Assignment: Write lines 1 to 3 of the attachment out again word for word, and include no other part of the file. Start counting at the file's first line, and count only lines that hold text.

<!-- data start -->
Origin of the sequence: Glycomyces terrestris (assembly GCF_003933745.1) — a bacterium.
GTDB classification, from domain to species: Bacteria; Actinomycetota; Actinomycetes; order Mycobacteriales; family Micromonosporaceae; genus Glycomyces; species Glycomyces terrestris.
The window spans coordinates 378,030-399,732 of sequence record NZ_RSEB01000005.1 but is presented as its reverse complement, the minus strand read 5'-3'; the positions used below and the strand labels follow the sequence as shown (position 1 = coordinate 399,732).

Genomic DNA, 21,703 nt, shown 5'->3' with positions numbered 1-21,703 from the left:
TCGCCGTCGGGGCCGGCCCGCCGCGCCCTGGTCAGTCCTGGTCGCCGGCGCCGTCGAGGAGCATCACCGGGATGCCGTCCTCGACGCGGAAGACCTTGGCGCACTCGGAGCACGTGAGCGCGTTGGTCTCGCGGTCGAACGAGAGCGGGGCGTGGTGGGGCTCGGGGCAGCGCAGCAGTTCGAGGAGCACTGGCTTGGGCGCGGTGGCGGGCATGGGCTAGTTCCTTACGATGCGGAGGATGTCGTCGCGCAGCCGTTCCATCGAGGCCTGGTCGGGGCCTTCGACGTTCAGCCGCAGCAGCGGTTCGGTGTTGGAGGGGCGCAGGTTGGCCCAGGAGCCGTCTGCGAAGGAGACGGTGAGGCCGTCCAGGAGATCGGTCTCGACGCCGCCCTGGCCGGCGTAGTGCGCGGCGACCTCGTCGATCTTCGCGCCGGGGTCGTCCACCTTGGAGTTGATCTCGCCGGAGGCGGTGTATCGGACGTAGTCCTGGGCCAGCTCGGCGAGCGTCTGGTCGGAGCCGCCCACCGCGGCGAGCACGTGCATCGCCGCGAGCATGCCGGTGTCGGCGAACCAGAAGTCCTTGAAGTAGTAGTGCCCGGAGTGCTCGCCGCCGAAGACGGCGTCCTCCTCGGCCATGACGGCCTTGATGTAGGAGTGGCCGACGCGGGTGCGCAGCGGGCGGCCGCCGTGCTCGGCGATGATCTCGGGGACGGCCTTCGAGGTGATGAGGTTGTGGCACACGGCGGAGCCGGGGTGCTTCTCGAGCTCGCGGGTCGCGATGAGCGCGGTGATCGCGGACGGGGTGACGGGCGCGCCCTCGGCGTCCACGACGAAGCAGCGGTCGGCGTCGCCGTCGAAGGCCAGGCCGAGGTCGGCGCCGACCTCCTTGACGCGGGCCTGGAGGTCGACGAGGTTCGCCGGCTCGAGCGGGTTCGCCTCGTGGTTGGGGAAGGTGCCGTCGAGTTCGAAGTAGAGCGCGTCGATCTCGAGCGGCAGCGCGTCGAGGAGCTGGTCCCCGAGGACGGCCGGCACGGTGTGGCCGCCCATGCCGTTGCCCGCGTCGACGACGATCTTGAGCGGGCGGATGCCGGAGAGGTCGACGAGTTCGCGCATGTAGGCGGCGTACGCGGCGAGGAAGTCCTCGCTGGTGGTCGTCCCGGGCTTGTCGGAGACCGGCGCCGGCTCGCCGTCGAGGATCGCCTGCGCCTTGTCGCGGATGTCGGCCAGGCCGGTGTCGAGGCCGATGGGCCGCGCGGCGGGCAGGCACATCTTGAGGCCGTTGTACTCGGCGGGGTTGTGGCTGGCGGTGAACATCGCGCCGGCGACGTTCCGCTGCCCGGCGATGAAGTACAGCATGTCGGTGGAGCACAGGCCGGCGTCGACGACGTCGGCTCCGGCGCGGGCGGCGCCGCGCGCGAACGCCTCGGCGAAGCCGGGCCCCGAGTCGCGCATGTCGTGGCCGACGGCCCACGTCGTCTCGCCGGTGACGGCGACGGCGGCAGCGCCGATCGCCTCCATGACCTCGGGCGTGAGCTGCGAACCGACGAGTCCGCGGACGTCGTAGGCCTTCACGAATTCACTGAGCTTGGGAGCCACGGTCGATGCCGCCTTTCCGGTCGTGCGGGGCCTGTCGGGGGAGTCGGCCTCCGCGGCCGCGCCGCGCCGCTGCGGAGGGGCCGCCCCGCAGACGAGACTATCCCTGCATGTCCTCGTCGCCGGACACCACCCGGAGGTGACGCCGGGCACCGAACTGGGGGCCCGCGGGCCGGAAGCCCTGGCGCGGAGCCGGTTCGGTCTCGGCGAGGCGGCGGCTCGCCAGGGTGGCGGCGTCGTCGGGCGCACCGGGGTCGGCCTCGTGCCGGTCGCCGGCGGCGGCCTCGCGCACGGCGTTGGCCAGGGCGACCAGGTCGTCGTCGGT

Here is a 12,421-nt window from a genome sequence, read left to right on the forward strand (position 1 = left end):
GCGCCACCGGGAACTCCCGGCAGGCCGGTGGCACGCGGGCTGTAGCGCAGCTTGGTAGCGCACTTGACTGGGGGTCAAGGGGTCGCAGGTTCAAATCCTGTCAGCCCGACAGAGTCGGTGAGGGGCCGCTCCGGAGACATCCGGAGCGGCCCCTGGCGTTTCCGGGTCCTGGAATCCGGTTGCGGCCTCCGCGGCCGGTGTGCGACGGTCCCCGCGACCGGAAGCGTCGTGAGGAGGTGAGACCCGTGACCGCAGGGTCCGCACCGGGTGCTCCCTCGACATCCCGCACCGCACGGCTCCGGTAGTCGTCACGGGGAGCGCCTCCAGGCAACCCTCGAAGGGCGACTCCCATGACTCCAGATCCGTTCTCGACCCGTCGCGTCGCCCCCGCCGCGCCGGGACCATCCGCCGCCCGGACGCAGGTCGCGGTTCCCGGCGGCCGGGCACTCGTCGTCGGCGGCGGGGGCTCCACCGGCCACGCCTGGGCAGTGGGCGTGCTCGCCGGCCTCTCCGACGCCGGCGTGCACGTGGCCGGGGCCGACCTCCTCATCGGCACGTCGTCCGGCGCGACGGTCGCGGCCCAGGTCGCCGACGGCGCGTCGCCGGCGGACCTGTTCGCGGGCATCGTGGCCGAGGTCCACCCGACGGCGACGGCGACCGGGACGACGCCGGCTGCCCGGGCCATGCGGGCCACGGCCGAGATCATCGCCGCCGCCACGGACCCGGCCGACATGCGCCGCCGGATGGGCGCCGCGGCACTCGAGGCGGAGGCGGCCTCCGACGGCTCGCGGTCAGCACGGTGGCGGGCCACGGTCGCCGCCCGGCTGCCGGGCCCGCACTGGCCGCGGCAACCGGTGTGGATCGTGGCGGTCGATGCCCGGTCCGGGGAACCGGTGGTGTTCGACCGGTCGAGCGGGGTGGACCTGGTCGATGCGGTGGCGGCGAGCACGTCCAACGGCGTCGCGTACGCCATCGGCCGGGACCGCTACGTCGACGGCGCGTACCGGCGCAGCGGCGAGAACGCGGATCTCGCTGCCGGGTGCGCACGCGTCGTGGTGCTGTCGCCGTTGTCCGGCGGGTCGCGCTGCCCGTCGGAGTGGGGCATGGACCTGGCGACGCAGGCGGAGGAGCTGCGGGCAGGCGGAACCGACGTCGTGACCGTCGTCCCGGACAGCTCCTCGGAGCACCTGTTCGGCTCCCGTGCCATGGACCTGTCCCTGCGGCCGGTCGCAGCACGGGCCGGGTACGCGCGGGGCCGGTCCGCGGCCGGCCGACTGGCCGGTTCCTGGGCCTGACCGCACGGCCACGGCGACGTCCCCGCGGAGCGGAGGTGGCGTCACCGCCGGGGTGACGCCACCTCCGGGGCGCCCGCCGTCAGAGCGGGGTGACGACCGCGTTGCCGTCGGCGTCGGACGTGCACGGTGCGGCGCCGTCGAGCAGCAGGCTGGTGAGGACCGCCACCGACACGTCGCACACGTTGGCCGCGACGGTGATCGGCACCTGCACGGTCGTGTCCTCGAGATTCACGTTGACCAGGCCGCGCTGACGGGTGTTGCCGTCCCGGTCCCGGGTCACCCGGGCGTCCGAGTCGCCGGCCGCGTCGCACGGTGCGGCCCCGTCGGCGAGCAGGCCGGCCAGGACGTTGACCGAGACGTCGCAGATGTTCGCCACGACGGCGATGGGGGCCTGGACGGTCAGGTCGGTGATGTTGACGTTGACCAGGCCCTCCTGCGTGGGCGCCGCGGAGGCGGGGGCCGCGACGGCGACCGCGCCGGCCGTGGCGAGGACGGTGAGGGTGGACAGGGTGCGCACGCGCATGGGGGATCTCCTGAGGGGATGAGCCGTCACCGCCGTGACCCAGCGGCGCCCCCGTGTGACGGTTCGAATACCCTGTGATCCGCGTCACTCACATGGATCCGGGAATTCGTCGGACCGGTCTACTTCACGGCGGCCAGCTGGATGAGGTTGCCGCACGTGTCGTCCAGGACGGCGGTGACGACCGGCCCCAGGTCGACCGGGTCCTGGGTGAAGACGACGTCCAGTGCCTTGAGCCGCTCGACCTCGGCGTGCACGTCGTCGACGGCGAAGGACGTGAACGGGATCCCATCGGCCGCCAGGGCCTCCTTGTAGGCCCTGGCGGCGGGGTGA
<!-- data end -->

Origin of the sequence: Glycomyces terrestris (assembly GCF_003933745.1) — a bacterium.
GTDB classification, from domain to species: Bacteria; Actinomycetota; Actinomycetes; order Mycobacteriales; family Micromonosporaceae; genus Glycomyces; species Glycomyces terrestris.
The window spans coordinates 378,030-399,732 of sequence record NZ_RSEB01000005.1 but is presented as its reverse complement, the minus strand read 5'-3'; the positions used below and the strand labels follow the sequence as shown (position 1 = coordinate 399,732).